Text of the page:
Travel insurers told they need to change

The travel insurance sector has been told it will need to quickly evolve and adapt as the pandemic and Brexit deliver the need for fundamental change.

Emanuele Scansani, Director of Partnerships and Strategic Relations at travel risk intelligence company Riskline warned that while there is expected to be a surge in demand for travel cover firms will need to navigate growing uncertainty across Europe and beyond.

“With Brexit rendering the EHIC invalid, British travel insurers will no doubt see travel insurance uptake surge as UK travellers, who previously relied on the EHIC, begin to purchase travel insurance for their European business trips,” he explained. “Arguably, many travellers were already considering separate travel insurance arrangements due to the increased awareness of health risks brought about by the pandemic.

“However, with or without the EHIC system, travel insurance remains essential for overseas trips as emergency medical costs, including emergency repatriation back to the UK, can run into tens of thousands of pounds. The UK government has also warned those with pre-existing medical conditions that it is ‘particularly important’ that they purchase travel insurance with the right cover as, while the EHIC scheme covered pre-existing conditions, many travel insurance policies do not.”

Mr Scansani added the changes had the potential to leave insurers struggling to understand the changing needs of various countries when it come sot coverage and limits.

“Insurers have a challenge ahead with a slew of new measures to navigate,” he explained. “Far from clarifying processes, the Brexit deal has brought with it many uncertainties which look set to affect business travellers when travelling to and from the UK. The current inconsistency in terms of rules and regulations and paperwork required, means that travellers will demand greater clarity and communications at all stages of the travel process including when considering what type of insurance to purchase.”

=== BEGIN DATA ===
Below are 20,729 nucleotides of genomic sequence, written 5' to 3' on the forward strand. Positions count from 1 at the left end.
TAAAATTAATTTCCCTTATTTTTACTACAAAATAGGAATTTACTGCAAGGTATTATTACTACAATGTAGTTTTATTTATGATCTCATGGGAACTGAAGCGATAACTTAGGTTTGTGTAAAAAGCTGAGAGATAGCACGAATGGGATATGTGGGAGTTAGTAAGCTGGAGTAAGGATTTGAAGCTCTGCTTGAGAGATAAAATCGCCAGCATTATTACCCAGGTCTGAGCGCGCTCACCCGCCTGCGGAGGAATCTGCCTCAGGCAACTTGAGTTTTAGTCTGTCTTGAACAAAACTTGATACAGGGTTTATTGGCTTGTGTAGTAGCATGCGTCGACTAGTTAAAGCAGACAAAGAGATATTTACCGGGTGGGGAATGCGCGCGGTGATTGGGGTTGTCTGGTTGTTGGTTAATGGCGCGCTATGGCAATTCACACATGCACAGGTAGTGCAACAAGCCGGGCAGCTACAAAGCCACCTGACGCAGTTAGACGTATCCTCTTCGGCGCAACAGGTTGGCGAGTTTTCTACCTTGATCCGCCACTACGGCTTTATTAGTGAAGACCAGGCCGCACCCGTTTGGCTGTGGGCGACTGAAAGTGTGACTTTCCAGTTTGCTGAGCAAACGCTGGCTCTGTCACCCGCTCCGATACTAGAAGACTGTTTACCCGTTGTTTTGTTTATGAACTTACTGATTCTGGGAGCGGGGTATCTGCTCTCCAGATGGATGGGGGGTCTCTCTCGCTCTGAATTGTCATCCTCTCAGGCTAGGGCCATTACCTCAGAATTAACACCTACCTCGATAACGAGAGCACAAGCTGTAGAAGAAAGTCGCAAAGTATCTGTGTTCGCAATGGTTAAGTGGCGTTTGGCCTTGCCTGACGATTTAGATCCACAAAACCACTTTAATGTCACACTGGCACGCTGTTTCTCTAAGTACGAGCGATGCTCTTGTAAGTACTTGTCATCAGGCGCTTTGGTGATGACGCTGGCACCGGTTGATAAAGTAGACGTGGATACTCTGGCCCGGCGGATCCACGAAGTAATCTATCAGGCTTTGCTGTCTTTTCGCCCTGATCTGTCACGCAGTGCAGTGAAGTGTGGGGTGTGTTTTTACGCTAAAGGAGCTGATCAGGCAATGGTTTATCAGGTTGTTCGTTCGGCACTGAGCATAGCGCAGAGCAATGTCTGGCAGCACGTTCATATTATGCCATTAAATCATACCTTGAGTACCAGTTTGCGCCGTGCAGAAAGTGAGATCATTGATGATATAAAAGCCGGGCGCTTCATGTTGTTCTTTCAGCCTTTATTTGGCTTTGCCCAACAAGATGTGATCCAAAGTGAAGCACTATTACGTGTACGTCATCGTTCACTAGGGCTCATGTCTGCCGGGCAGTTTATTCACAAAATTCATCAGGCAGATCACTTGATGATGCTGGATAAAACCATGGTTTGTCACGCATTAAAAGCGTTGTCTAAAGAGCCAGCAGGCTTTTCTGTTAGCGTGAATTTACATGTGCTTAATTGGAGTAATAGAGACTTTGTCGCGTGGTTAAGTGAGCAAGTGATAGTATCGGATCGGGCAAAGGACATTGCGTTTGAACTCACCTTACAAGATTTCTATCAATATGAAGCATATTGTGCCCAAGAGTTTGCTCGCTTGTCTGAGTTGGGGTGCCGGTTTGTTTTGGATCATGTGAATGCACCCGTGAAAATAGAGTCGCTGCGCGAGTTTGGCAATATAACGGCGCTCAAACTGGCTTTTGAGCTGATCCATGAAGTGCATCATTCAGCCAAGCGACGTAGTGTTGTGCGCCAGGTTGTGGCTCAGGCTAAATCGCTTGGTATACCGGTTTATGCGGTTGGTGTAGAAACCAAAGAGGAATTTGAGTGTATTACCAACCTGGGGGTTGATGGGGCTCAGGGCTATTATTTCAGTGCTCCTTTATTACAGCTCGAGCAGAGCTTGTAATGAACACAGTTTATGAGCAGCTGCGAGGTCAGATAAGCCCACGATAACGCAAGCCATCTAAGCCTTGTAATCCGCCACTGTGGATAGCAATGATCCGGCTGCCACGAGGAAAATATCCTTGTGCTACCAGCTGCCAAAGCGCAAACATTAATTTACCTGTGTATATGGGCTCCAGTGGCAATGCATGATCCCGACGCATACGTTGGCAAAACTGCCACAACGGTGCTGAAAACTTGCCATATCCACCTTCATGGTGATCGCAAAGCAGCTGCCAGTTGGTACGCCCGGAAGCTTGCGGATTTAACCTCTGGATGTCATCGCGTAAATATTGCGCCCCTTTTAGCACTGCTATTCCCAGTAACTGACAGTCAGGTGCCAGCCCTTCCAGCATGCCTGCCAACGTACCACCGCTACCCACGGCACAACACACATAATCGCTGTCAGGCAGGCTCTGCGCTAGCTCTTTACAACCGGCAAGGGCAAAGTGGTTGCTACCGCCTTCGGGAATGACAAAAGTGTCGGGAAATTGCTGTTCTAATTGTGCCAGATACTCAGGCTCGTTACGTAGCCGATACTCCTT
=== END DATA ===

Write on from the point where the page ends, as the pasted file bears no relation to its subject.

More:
As such he said the purchasing journey will need to start well in advance of travel in order to allow time to navigate changing requirements. “Brexit has led to uncertainty and guidelines will vary from one EU country to another. In short, the planning time for business travel now needs to be extended,” said Mr Scansani.

Quite apart from the issue with coverage technology has also reshaped the way the client is looking to purchase cover and have the product delivered.

“The purchasing journey will also need to keep up with changing expectations,” he said. “A younger, more tech-savvy workforce has emerged over the past decade and are demanding more bang for their working buck.

“As corporate travel volumes slowly return to pre-pandemic levels over the course of the next year, demand will grow for a modern business travel experience, driven by the next generation. Millennials make up a larger portion of workers than ever before and are rapidly rising to management levels within their organisations. It’s well documented that this group of travellers have little patience or use for archaic, dated workplace technologies.”

Mr Scansani concluded: “The insurance sector has traditionally been slower to adopt to technology, but this will have to change. The industry will need to evolve and adapt to technology, such as apps, to make their products appeal to a younger generation. We may see some partnerships in place that create a more user-friendly journey.”

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